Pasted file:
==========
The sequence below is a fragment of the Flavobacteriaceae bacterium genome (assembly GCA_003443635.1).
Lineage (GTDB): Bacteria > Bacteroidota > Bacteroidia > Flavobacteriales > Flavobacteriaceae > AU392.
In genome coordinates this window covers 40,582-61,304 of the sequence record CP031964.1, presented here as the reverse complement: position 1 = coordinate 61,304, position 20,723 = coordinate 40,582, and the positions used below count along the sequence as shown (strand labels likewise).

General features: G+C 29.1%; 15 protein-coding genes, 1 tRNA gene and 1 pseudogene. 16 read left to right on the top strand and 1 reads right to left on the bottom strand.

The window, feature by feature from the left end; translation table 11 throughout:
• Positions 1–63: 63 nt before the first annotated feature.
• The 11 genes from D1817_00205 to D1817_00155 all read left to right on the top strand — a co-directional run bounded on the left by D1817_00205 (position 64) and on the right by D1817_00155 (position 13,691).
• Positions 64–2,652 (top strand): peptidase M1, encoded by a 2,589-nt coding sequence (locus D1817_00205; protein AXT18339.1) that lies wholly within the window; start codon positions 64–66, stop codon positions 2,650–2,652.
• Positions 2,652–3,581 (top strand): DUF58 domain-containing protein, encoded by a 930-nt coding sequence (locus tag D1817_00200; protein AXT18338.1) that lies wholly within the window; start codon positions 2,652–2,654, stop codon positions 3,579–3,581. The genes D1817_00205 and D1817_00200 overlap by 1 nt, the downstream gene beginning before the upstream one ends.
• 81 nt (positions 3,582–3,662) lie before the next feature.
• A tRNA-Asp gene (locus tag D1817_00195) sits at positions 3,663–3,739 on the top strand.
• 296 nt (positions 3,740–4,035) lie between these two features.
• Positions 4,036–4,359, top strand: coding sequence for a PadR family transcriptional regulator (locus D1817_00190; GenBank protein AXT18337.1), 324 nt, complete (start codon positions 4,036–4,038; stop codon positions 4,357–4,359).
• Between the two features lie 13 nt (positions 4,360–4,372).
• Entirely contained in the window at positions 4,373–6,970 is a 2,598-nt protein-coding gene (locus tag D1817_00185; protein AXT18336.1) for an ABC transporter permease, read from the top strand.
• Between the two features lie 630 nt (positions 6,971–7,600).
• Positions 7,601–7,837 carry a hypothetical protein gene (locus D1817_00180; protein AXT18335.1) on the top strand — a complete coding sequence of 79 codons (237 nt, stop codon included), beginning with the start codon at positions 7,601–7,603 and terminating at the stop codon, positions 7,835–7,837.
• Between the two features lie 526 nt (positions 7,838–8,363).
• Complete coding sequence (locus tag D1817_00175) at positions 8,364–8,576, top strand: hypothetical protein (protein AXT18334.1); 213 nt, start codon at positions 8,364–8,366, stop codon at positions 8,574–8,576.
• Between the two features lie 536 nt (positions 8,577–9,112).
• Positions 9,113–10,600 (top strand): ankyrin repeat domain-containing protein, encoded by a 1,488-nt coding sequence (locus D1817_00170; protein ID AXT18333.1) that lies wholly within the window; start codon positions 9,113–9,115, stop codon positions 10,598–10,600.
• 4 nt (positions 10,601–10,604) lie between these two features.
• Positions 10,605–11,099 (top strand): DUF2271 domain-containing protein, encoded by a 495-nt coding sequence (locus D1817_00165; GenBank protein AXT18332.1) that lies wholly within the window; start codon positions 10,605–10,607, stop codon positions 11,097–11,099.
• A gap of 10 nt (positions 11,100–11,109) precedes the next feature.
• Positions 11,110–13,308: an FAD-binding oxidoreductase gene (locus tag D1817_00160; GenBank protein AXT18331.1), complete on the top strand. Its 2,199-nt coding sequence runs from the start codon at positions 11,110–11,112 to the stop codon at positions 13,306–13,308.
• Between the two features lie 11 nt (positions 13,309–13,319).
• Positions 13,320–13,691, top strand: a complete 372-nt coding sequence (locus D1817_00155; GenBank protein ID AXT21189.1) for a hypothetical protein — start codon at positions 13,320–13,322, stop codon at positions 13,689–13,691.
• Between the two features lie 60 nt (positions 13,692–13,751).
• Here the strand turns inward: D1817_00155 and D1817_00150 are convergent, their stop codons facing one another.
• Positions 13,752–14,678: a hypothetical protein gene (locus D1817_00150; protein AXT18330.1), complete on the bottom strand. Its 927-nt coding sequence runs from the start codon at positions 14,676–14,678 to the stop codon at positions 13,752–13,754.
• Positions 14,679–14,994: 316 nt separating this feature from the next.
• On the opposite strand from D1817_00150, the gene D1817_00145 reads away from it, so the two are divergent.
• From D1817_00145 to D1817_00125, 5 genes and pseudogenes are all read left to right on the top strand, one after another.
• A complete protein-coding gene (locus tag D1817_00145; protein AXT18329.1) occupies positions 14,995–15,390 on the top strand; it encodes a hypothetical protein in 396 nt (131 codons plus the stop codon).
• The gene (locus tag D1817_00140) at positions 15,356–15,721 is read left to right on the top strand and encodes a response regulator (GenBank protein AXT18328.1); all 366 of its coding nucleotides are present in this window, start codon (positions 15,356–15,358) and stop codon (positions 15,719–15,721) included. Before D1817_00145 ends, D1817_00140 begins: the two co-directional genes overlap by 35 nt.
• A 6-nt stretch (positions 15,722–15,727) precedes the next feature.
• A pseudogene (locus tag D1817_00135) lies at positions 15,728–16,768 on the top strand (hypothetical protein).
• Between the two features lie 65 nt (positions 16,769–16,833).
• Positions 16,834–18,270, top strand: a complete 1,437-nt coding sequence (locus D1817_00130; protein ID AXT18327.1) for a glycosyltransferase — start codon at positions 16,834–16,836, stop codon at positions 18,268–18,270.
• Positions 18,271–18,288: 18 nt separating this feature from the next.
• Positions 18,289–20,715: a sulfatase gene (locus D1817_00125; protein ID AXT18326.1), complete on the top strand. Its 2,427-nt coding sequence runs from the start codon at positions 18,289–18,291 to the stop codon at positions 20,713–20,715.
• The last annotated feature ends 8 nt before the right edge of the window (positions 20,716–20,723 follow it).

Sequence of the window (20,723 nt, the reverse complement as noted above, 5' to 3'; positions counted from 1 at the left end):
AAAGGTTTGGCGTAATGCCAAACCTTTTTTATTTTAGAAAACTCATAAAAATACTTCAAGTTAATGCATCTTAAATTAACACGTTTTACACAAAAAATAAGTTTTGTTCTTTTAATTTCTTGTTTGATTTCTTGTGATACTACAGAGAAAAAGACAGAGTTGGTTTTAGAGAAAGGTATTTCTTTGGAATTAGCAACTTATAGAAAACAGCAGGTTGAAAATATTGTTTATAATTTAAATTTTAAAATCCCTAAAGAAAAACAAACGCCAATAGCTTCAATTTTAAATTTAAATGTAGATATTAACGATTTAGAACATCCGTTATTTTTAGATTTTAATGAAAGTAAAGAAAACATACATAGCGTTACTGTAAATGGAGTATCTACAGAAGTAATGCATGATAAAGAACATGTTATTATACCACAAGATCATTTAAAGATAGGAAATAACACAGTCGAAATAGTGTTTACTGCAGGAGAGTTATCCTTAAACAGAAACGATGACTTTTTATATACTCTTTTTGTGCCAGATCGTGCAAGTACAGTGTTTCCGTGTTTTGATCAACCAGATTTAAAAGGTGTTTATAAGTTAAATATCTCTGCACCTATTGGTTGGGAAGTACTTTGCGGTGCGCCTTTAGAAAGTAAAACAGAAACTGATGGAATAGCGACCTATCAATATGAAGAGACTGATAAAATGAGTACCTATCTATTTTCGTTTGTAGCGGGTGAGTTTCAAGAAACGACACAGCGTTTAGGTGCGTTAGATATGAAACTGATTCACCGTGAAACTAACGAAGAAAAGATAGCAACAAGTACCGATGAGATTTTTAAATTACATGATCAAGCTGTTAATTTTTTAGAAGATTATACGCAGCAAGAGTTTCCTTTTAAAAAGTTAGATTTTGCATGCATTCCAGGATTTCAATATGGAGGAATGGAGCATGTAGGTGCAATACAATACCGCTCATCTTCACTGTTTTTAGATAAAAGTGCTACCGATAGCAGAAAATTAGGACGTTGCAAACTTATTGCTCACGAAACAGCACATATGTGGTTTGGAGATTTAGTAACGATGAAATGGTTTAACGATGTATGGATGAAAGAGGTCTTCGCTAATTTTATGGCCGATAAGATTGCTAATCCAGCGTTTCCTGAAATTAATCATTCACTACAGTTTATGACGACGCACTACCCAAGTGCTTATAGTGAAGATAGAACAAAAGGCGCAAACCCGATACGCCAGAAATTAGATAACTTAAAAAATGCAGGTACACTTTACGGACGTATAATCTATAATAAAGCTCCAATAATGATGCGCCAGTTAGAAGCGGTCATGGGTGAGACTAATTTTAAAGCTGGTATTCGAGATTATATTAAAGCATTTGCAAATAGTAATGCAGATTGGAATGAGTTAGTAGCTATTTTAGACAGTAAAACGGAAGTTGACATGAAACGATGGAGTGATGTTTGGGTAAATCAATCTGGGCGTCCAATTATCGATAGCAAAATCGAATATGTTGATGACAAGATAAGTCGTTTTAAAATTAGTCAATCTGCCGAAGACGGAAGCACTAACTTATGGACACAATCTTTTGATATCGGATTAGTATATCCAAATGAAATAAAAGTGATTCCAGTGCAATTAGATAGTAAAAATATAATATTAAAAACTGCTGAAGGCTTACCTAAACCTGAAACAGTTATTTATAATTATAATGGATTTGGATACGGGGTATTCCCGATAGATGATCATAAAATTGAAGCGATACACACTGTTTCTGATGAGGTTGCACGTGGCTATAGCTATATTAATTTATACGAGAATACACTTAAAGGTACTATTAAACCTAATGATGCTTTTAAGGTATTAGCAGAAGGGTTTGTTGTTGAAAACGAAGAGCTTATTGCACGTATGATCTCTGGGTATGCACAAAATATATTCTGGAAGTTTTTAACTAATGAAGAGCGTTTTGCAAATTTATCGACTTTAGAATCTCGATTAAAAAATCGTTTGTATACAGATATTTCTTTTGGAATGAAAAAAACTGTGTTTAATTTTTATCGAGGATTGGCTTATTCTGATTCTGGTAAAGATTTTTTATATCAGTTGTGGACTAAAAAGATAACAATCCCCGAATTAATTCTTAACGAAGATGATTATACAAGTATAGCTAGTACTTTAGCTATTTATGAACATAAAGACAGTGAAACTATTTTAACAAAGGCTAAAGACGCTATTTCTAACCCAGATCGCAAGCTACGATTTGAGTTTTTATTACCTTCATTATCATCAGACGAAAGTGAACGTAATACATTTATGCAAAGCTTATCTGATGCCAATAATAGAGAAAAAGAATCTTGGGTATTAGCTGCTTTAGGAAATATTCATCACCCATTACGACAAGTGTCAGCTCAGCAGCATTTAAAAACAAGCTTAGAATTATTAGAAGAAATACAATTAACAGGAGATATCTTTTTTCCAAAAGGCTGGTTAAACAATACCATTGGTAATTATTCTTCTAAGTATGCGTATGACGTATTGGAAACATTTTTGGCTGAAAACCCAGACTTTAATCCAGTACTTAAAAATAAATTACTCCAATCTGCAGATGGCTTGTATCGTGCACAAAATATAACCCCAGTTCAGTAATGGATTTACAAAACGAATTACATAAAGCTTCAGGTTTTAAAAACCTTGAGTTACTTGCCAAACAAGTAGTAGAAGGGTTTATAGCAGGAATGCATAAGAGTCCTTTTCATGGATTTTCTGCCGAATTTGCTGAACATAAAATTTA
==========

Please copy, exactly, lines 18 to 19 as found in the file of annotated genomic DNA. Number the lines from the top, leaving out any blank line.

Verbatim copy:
• Between the two features lie 526 nt (positions 7,838–8,363).
• Complete coding sequence (locus tag D1817_00175) at positions 8,364–8,576, top strand: hypothetical protein (protein AXT18334.1); 213 nt, start codon at positions 8,364–8,366, stop codon at positions 8,574–8,576.